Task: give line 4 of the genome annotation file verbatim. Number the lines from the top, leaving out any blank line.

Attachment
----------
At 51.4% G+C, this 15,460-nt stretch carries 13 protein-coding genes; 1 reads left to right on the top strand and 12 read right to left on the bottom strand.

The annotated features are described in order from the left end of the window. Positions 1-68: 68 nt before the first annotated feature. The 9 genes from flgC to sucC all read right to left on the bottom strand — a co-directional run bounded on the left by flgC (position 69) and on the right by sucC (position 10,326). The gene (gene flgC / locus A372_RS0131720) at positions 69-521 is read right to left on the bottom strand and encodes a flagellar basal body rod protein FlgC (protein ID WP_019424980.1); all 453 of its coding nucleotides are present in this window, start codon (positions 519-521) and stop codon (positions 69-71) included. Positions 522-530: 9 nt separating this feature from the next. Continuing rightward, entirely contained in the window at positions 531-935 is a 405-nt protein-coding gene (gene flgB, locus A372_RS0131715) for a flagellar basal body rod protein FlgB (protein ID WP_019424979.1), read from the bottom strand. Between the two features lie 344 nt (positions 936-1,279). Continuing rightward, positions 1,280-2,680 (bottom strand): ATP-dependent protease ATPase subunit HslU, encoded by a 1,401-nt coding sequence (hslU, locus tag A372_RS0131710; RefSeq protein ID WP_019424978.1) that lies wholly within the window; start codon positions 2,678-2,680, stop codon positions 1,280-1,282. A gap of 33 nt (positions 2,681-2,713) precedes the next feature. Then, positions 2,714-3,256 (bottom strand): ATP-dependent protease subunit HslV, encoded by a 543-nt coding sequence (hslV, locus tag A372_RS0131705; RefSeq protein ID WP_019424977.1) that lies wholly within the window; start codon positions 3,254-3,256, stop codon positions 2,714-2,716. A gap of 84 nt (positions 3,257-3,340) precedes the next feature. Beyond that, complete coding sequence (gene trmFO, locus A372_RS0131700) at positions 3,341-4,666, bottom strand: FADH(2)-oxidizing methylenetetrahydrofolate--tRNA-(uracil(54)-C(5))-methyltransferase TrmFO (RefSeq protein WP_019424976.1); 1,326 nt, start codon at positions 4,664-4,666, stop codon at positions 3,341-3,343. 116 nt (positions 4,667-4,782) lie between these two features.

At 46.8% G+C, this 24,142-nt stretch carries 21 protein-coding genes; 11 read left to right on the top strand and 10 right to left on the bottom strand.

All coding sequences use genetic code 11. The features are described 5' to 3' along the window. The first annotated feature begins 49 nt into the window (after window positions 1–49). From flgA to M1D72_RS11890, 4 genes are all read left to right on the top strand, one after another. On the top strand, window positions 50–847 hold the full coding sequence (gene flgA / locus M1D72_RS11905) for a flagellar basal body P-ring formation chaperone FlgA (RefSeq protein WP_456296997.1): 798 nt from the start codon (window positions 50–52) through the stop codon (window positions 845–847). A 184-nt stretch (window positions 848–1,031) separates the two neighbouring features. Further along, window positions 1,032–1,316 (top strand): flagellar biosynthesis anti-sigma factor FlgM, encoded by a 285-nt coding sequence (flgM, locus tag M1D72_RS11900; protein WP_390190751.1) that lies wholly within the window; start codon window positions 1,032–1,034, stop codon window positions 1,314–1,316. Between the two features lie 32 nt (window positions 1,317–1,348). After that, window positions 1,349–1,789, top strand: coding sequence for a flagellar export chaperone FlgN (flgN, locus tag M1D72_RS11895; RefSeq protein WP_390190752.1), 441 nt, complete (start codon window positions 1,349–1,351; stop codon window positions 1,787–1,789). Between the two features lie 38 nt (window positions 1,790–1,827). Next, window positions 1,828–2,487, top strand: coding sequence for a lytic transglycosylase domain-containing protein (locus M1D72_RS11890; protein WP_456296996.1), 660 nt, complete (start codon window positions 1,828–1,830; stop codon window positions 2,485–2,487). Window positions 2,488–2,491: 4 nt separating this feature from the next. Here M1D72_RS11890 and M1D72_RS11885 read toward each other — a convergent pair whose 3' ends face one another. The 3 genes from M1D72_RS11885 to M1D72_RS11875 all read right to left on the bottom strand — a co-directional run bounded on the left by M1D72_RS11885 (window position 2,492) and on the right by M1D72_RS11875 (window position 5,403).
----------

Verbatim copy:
All coding sequences use genetic code 11. The features are described 5' to 3' along the window. The first annotated feature begins 49 nt into the window (after window positions 1–49). From flgA to M1D72_RS11890, 4 genes are all read left to right on the top strand, one after another. On the top strand, window positions 50–847 hold the full coding sequence (gene flgA / locus M1D72_RS11905) for a flagellar basal body P-ring formation chaperone FlgA (RefSeq protein WP_456296997.1): 798 nt from the start codon (window positions 50–52) through the stop codon (window positions 845–847). A 184-nt stretch (window positions 848–1,031) separates the two neighbouring features. Further along, window positions 1,032–1,316 (top strand): flagellar biosynthesis anti-sigma factor FlgM, encoded by a 285-nt coding sequence (flgM, locus tag M1D72_RS11900; protein WP_390190751.1) that lies wholly within the window; start codon window positions 1,032–1,034, stop codon window positions 1,314–1,316. Between the two features lie 32 nt (window positions 1,317–1,348). After that, window positions 1,349–1,789, top strand: coding sequence for a flagellar export chaperone FlgN (flgN, locus tag M1D72_RS11895; RefSeq protein WP_390190752.1), 441 nt, complete (start codon window positions 1,349–1,351; stop codon window positions 1,787–1,789). Between the two features lie 38 nt (window positions 1,790–1,827). Next, window positions 1,828–2,487, top strand: coding sequence for a lytic transglycosylase domain-containing protein (locus M1D72_RS11890; protein WP_456296996.1), 660 nt, complete (start codon window positions 1,828–1,830; stop codon window positions 2,485–2,487). Window positions 2,488–2,491: 4 nt separating this feature from the next. Here M1D72_RS11890 and M1D72_RS11885 read toward each other — a convergent pair whose 3' ends face one another. The 3 genes from M1D72_RS11885 to M1D72_RS11875 all read right to left on the bottom strand — a co-directional run bounded on the left by M1D72_RS11885 (window position 2,492) and on the right by M1D72_RS11875 (window position 5,403).